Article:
Tuesday, April 7, 2015

Meet Our Sisters: Sr. Bernardine Beckman, OSB

(Meet Our Sisters will be a Blog Series to get to know our Sisters from the Missionary Benedictine Sisters in Norfolk, NE. Each month we will feature a new Sister and her journey to become a Missionary Benedictine Sister.)

                                            Birth Place: Nebraska, USA
                             First Profession: April 22, 1946
                        Final Profession: December 12, 1950
                         Feast Day: August 20 (St. Bernard)
                   Mission Experience: USA, Rome, Namibia

I come from a large family. I am child number 5 among 12 children, and I entered the convent at Raeville at age 14. After my first profession in 1946, I went to St. Catherine’s School of Nursing in Omaha and became an RN in 1950. My main profession was in nursing though I held other assignments as well.

In March of 1969, I was missioned to the Philippines for 2 years to work at the hospital in Tacloban-Leyte. It was a great experience! From November 1976 to November 1982 I was elected as a General Councilors for our Congregation with residence in Rome. During those years I became a world traveler – to Africa twice, each time for three months in order to visit the four Priories and their Stations. There were also several trips to Germany and even twice returning to Norfolk during that span of 6 years. I even had the joy of being tour guide to some of my family who came for a visit in 1979.

June 23, 1996, Sr. Regina Keiser and I celebrated our 50th Jubilee of profession together with 50 wedding anniversary of my blood sisters Dorothy and Norbert, Rose and Ambrose, Martha and Louie. This occasion also became a farewell for me as I was appointed to go to Namibia in August for three years to help guide 64 indigenous Sisters who had asked to transfer to our international Congregation. During this precious time, I discovered that age doesn’t really make a difference. I did more car driving during those three years than I did all my life. My biggest joy was on August 29, 1999 at the celebration of the integration of the Sisters transferring their Stability to the Congregation of the Missionary Benedictine Sisters of Tutzing. It was a festive day from early morning until evening with singing and dancing. I returned to Norfolk in time to usher in the year 2000.

In 2003, another of my secret wishes came to fulfilment. I was appointed to help at the Mission in Winnebago. The challenge for me was to learn cooking. By the time I left in 2011, I could do without all the cookbooks. I had to think of a time way back in 1946 when I told Sr. Diemud in Raeville that I wanted to be a cook and I didn’t need to go to High School.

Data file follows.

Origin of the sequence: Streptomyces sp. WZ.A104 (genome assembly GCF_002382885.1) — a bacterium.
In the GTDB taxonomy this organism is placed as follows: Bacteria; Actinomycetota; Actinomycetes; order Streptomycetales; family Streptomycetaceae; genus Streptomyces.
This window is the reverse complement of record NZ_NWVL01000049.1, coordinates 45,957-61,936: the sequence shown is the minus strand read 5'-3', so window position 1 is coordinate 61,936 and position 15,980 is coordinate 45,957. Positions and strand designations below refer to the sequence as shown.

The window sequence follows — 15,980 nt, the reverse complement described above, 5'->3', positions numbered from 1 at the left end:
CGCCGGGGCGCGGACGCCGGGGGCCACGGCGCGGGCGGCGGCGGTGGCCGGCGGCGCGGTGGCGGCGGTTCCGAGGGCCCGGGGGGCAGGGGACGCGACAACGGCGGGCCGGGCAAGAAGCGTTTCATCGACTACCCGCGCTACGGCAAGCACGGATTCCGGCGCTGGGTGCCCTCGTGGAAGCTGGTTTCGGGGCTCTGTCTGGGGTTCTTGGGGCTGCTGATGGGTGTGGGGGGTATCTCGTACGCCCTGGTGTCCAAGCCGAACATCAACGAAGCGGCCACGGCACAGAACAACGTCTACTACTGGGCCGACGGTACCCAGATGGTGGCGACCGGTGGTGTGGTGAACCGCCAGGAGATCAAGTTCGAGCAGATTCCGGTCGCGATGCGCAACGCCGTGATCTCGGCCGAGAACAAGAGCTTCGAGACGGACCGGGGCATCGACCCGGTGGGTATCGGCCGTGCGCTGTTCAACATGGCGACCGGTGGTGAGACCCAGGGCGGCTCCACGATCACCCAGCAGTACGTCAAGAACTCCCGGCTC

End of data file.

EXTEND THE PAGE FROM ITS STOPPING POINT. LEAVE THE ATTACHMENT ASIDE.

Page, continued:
In 2011 I returned to Norfolk where I am semi-retired, which means you can have more time for prayer. But as you all know, Sisters do not really retire – we keep on doing what we do because we are working for the Lord. “The pay isn’t much but the retirement plan is out of this world.”
Now I am going on 86, and I would like to tell the world that being given the gift from God to be a Missionary Benedictine Sister is the greatest gift of all. Truly, I can say with the Gospel of St. Mark (Ch. 10: 29-30) that having given my life to Christ, I have received back “a hundred times more in life,” and I look forward “and to eternal life in the ages to come.”

Monday, April 6, 2015

130th Jubilee of the Congregation and the Year of Consecrated Life: Olinda Priory

In 2015, we look back upon 130 years of our history, with more than 1300 women living as Missionary Benedictine Sisters. Over the coming months of the Year of Consecrated Life we will bring to you the histories of our Priories and Sisters across the World.
Our Congregation, having originated in Germany in 1885, did not long delay in arriving in Brazil.  Soon after our establishment in East Africa, we accepted the invitation to found a community in South America.

In December 1902, Mother Birgitta Korff, the Prioress General, received a letter from Abbot Gérard van Caloen OSB of the Olinda Monastery. Originally from Maredsous Monastery in Belgium, he greatly admired the missionary endeavors of Father Andreas Amrhein, our founder.

Abbot Gérard wrote, “It is our intention to dedicate ourselves to the missions among the Indian tribes in Brazil.  We are already preparing our young monks for this missionary task.  Therefore, we also need missionary sisters. To this end, it would be advisable that your congregation establish a community in Brazil, perhaps in one of the cities on the coast.  I can offer you a large house and a beautiful old church in Olinda (originally the first Santa Casa de Misericórdia in Brazil). It is a very old building, with few amenities, but very large and located in healthy surroundings, suitable for several different types of good works. The ocean view is magnificent.”